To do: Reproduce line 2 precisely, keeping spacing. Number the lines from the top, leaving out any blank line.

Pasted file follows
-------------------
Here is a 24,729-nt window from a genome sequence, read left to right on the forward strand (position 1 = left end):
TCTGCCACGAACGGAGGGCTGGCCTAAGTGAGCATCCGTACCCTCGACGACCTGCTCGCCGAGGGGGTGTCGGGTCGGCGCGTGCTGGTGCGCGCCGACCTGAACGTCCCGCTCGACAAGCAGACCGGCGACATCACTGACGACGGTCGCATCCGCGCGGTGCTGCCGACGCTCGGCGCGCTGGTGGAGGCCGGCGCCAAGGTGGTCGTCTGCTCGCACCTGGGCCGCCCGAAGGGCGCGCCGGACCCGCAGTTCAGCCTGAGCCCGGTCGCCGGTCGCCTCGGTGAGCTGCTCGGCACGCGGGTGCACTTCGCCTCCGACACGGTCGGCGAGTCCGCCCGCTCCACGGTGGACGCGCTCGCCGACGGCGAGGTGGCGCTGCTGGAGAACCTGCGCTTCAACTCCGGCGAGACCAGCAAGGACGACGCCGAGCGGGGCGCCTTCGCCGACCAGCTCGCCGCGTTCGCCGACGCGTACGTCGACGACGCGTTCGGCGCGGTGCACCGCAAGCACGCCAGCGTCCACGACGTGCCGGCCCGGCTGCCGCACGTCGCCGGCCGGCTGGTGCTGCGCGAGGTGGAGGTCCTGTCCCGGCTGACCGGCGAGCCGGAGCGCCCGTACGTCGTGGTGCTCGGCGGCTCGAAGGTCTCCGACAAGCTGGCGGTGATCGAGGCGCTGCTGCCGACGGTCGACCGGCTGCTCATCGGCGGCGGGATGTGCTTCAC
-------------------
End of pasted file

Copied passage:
TCTGCCACGAACGGAGGGCTGGCCTAAGTGAGCATCCGTACCCTCGACGACCTGCTCGCCGAGGGGGTGTCGGGTCGGCGCGTGCTGGTGCGCGCCGACCTGAACGTCCCGCTCGACAAGCAGACCGGCGACATCACTGACGACGGTCGCATCCGCGCGGTGCTGCCGACGCTCGGCGCGCTGGTGGAGGCCGGCGCCAAGGTGGTCGTCTGCTCGCACCTGGGCCGCCCGAAGGGCGCGCCGGACCCGCAGTTCAGCCTGAGCCCGGTCGCCGGTCGCCTCGGTGAGCTGCTCGGCACGCGGGTGCACTTCGCCTCCGACACGGTCGGCGAGTCCGCCCGCTCCACGGTGGACGCGCTCGCCGACGGCGAGGTGGCGCTGCTGGAGAACCTGCGCTTCAACTCCGGCGAGACCAGCAAGGACGACGCCGAGCGGGGCGCCTTCGCCGACCAGCTCGCCGCGTTCGCCGACGCGTACGTCGACGACGCGTTCGGCGCGGTGCACCGCAAGCACGCCAGCGTCCACGACGTGCCGGCCCGGCTGCCGCACGTCGCCGGCCGGCTGGTGCTGCGCGAGGTGGAGGTCCTGTCCCGGCTGACCGGCGAGCCGGAGCGCCCGTACGTCGTGGTGCTCGGCGGCTCGAAGGTCTCCGACAAGCTGGCGGTGATCGAGGCGCTGCTGCCGACGGTCGACCGGCTGCTCATCGGCGGCGGGATGTGCTTCAC